And this in my humble opinion means that Senator Barack Obama has placed himself in the most delicate dilemma a black man has ever found himself in these United States of America. On the one hand he is a black man who desires to run a national campaign in which his ethnicity is not the prime focus. For some that is proof enough that he’s a fraud and phony. On the other hand should he run as ‘the black’ candidate not only would he most certainly lose, but others would decry him as a race baiter for making blackness the issue.
Whatever you think of Senator Obama as a man, public servant and potential president his candidacy is a window into how we think or want to think about race/ethnicity. For many African-Americans his run for the roses represents what we hope is the next stage in racial progress. For the first time in our history millions of Americans may consider a black man for the top elected office in the nation. They may look at him and actually decide that all things considered it’s simply ridiculous to not vote for him just because he is black.
For others however his candidacy signals nothing less than a frightening seismic shift in how race is played out in America. That may be the reason that many Civil Rights stalwarts have rejected him as being some kind of uppity outsider. Think about it for a moment. Even if Obama comes close to winning the nomination it would mean among other things that the next African-American candidate for president would most certainly follow his blueprint. Moreover there could be other talented young black public servants who seeing Obama’s success decide to run for statewide offices such as governor and senator. And how would they run you say? Most surely by appealing to a broad spectrum of their constituents on the basis of shared values, issues and challenges and not on the strength of a single ethnic base. It could be that Senator Obama’s run does more for changing how young African-Americans see themselves and their possibilities than anyone other than Dr. King himself.
Funny, isn’t it. We’ve recently celebrated Dr. Martin Luther King’s birthday and have now entered black history month. And for the first time in our history we’re witnessing a situation in which a black man may actually be judged by the content of his character and not by the color of his skin for the most important public post in the country. Am I saying we’ve finally overcome? No, not yet. But I do hope that Senator Obama’s candidacy represents one small step for Barack and one giant leap for America.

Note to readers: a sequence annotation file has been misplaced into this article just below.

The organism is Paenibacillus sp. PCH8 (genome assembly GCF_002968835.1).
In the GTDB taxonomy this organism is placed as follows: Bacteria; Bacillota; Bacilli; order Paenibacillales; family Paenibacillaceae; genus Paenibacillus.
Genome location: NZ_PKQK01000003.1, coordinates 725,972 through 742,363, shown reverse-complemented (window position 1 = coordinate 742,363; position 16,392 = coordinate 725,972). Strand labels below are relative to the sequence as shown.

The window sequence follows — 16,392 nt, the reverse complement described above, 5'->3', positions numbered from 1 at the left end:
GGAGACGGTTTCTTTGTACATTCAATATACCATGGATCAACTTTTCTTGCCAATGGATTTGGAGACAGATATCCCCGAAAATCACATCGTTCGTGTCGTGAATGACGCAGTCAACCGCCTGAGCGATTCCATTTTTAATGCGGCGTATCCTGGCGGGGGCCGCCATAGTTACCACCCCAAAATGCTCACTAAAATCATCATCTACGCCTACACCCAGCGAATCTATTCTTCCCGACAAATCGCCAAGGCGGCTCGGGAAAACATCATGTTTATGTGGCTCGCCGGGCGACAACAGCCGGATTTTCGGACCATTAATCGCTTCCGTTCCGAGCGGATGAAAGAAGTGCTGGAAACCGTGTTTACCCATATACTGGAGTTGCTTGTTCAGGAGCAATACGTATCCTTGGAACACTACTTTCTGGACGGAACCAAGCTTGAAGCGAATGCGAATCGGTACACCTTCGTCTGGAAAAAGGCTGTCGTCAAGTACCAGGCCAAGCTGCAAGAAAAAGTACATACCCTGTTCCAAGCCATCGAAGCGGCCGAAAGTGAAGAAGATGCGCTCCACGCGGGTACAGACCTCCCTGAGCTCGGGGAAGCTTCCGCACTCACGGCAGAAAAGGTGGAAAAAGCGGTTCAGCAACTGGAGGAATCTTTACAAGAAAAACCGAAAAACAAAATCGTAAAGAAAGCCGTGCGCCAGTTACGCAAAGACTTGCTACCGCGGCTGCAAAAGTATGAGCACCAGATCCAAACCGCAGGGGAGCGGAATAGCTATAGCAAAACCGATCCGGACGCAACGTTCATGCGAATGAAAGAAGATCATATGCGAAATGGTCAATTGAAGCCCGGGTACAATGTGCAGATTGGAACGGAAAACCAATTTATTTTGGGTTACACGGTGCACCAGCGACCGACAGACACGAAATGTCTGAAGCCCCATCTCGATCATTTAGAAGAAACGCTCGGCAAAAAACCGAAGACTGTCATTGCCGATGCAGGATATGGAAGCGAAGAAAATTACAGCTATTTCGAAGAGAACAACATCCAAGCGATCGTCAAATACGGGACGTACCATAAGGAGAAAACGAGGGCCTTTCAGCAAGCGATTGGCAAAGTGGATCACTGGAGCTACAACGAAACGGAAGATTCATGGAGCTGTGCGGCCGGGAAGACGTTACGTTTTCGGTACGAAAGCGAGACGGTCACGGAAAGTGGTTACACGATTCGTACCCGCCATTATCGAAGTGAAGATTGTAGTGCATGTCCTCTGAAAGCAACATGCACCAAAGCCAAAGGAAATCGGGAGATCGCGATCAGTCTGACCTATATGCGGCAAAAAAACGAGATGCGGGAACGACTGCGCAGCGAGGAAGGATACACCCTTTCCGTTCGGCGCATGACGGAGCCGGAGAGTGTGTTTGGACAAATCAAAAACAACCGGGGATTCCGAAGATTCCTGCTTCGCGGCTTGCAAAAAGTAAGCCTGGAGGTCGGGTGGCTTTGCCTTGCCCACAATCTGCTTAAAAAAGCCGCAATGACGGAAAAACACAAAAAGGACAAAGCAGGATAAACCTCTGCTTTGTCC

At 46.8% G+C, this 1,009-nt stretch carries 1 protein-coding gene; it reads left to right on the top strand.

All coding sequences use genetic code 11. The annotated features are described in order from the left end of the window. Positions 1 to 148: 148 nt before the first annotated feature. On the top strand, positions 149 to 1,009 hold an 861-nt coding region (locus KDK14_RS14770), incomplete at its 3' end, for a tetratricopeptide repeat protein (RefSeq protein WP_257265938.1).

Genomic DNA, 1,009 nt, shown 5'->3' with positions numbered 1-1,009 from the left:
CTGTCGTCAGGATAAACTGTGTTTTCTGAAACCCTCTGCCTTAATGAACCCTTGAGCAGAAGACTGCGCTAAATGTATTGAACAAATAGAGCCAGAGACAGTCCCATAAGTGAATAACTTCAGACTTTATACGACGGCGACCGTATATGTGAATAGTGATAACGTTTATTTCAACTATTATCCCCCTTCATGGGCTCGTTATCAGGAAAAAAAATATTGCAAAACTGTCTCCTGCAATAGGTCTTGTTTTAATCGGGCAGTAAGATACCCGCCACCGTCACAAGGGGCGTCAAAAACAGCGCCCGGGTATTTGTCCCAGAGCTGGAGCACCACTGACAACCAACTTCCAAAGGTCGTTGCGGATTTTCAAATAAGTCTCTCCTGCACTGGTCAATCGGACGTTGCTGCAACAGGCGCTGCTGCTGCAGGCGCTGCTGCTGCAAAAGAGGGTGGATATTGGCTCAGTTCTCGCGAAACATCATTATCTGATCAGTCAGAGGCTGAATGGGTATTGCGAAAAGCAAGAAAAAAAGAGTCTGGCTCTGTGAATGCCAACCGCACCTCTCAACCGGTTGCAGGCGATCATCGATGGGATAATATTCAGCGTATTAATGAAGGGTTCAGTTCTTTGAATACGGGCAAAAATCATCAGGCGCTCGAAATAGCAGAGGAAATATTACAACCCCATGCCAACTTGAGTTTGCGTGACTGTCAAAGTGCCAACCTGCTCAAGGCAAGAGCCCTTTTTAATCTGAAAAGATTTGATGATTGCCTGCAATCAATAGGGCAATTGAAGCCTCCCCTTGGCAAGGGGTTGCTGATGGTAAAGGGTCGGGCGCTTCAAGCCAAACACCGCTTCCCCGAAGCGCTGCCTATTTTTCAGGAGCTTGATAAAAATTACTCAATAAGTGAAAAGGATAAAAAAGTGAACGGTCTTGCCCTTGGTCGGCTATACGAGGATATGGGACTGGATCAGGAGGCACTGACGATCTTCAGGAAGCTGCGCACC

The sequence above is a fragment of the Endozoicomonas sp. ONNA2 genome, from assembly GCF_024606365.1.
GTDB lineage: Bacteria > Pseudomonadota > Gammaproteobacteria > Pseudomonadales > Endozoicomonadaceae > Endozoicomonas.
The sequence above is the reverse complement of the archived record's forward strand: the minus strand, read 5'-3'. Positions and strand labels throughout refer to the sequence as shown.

To Him Who Loves Us…
They say a picture is worth a thousand words. Thus instead of using the picture of an empty noose to convey the meaning behind the symbol I thought it wise to jerk us back to the reality embedded in the symbol. I did so because Americans must know that the noose is a sign of terrorism. It is a symbol from a time when an entire community of people were held hostage to the reality that at any time and without any reason one of them could be subjected to being hunted down, strung up, set on fire and brutally murdered right before his family and community. The noose is a reminder that systematic, ethnic terror was once an acceptable way to treat those whom the scriptures describe as sojourners and foreigners (see Exod. 22:21; Lev. 19:33-34).
Not too long ago black laborer in Philadelphia found a noose suspended from a place at his work site. Having failed to gain a successful resolution of the insult he took it to court where the offending party received some kind of light reprimand. The man who brought the complaint however discovered that he was no longer being called to work by the union. (more on Philly unions in a later post) I’m sure you’re aware of the tensions caused by other incidents involving the hanging of nooses, but I wonder if we as a society are aware of the message we’re sending to minority communities here and those who observe us around the world.
Here’s what I’m getting at. If there’s one thing most Americans seem to agree on it’s that we must stay and win the fight against terrorism. We’re told to never forget 911 and that the U.S. must be a beacon to the world of freedom, democracy and a place where anyone should be able to live without the fear of terror. Our politicians get their loudest cheers when they assure us of how tough they’ll be on terrorist and how they will leave no stone unturned when it comes to keeping America safe. And then we turn right around and say little when a few decide to display a symbol of terror.
I realize that there are those who say to acknowledge a few miscreants is to give them more due than they deserve. Maybe. But shouldn’t we as a society make a clear statement that while we can’t totally prevent private expressions of terror we can at least make the point that those who make such expressions are of the same ilk as those who lauded the terrorist responsible for 911? Doesn’t it seem just a tad hypocritical for a society that so forcefully stands against terror to turn a blind eye when a few insist on displaying symbols of the very thing we claim to be so passionately against?